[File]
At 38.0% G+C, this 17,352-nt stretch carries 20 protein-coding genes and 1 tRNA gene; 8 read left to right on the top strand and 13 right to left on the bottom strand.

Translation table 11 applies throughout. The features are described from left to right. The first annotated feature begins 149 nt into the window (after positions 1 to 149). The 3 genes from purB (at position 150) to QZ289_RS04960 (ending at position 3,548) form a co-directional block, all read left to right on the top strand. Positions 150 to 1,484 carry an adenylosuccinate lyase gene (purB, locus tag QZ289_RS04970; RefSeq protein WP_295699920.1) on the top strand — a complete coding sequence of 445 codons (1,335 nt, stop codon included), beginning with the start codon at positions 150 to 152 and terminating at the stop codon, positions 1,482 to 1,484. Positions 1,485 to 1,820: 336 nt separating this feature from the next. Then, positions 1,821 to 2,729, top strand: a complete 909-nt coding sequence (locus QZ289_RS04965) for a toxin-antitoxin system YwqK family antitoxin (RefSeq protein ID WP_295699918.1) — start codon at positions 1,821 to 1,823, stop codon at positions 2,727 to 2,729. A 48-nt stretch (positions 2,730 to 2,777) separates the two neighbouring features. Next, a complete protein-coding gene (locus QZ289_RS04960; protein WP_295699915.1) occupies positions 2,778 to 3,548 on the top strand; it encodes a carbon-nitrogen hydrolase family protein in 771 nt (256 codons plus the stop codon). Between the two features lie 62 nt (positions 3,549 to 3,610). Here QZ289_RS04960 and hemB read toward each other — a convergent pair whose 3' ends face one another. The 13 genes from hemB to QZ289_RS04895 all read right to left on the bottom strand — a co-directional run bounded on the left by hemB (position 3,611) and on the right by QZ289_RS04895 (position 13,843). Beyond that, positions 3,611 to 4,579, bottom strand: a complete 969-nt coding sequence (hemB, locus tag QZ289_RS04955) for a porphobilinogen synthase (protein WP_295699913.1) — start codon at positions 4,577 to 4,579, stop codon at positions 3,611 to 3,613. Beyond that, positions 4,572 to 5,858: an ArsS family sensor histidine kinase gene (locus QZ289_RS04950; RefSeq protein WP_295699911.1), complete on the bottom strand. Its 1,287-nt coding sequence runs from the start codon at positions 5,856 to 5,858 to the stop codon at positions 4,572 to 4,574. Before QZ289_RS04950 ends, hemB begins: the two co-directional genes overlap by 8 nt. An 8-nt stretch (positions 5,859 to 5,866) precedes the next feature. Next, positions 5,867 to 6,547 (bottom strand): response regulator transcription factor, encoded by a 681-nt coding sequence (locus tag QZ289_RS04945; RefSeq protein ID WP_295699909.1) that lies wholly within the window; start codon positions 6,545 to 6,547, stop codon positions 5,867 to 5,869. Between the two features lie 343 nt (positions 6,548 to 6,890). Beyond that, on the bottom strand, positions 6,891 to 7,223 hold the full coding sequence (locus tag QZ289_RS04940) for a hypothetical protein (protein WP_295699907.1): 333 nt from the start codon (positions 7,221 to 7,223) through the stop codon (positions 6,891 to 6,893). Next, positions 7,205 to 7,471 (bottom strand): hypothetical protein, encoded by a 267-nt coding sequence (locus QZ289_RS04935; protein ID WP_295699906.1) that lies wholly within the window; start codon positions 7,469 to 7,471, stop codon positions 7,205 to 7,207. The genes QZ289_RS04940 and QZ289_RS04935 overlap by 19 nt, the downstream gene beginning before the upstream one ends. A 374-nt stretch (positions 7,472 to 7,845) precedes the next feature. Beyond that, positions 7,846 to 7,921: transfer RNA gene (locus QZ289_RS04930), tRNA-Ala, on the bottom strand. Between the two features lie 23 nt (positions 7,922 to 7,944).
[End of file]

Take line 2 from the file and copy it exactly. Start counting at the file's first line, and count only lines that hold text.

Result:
Translation table 11 applies throughout. The features are described from left to right. The first annotated feature begins 149 nt into the window (after positions 1 to 149). The 3 genes from purB (at position 150) to QZ289_RS04960 (ending at position 3,548) form a co-directional block, all read left to right on the top strand. Positions 150 to 1,484 carry an adenylosuccinate lyase gene (purB, locus tag QZ289_RS04970; RefSeq protein WP_295699920.1) on the top strand — a complete coding sequence of 445 codons (1,335 nt, stop codon included), beginning with the start codon at positions 150 to 152 and terminating at the stop codon, positions 1,482 to 1,484. Positions 1,485 to 1,820: 336 nt separating this feature from the next. Then, positions 1,821 to 2,729, top strand: a complete 909-nt coding sequence (locus QZ289_RS04965) for a toxin-antitoxin system YwqK family antitoxin (RefSeq protein ID WP_295699918.1) — start codon at positions 1,821 to 1,823, stop codon at positions 2,727 to 2,729. A 48-nt stretch (positions 2,730 to 2,777) separates the two neighbouring features. Next, a complete protein-coding gene (locus QZ289_RS04960; protein WP_295699915.1) occupies positions 2,778 to 3,548 on the top strand; it encodes a carbon-nitrogen hydrolase family protein in 771 nt (256 codons plus the stop codon). Between the two features lie 62 nt (positions 3,549 to 3,610). Here QZ289_RS04960 and hemB read toward each other — a convergent pair whose 3' ends face one another. The 13 genes from hemB to QZ289_RS04895 all read right to left on the bottom strand — a co-directional run bounded on the left by hemB (position 3,611) and on the right by QZ289_RS04895 (position 13,843). Beyond that, positions 3,611 to 4,579, bottom strand: a complete 969-nt coding sequence (hemB, locus tag QZ289_RS04955) for a porphobilinogen synthase (protein WP_295699913.1) — start codon at positions 4,577 to 4,579, stop codon at positions 3,611 to 3,613. Beyond that, positions 4,572 to 5,858: an ArsS family sensor histidine kinase gene (locus QZ289_RS04950; RefSeq protein WP_295699911.1), complete on the bottom strand. Its 1,287-nt coding sequence runs from the start codon at positions 5,856 to 5,858 to the stop codon at positions 4,572 to 4,574. Before QZ289_RS04950 ends, hemB begins: the two co-directional genes overlap by 8 nt. An 8-nt stretch (positions 5,859 to 5,866) precedes the next feature. Next, positions 5,867 to 6,547 (bottom strand): response regulator transcription factor, encoded by a 681-nt coding sequence (locus tag QZ289_RS04945; RefSeq protein ID WP_295699909.1) that lies wholly within the window; start codon positions 6,545 to 6,547, stop codon positions 5,867 to 5,869. Between the two features lie 343 nt (positions 6,548 to 6,890). Beyond that, on the bottom strand, positions 6,891 to 7,223 hold the full coding sequence (locus tag QZ289_RS04940) for a hypothetical protein (protein WP_295699907.1): 333 nt from the start codon (positions 7,221 to 7,223) through the stop codon (positions 6,891 to 6,893). Next, positions 7,205 to 7,471 (bottom strand): hypothetical protein, encoded by a 267-nt coding sequence (locus QZ289_RS04935; protein ID WP_295699906.1) that lies wholly within the window; start codon positions 7,469 to 7,471, stop codon positions 7,205 to 7,207. The genes QZ289_RS04940 and QZ289_RS04935 overlap by 19 nt, the downstream gene beginning before the upstream one ends. A 374-nt stretch (positions 7,472 to 7,845) precedes the next feature. Beyond that, positions 7,846 to 7,921: transfer RNA gene (locus QZ289_RS04930), tRNA-Ala, on the bottom strand. Between the two features lie 23 nt (positions 7,922 to 7,944).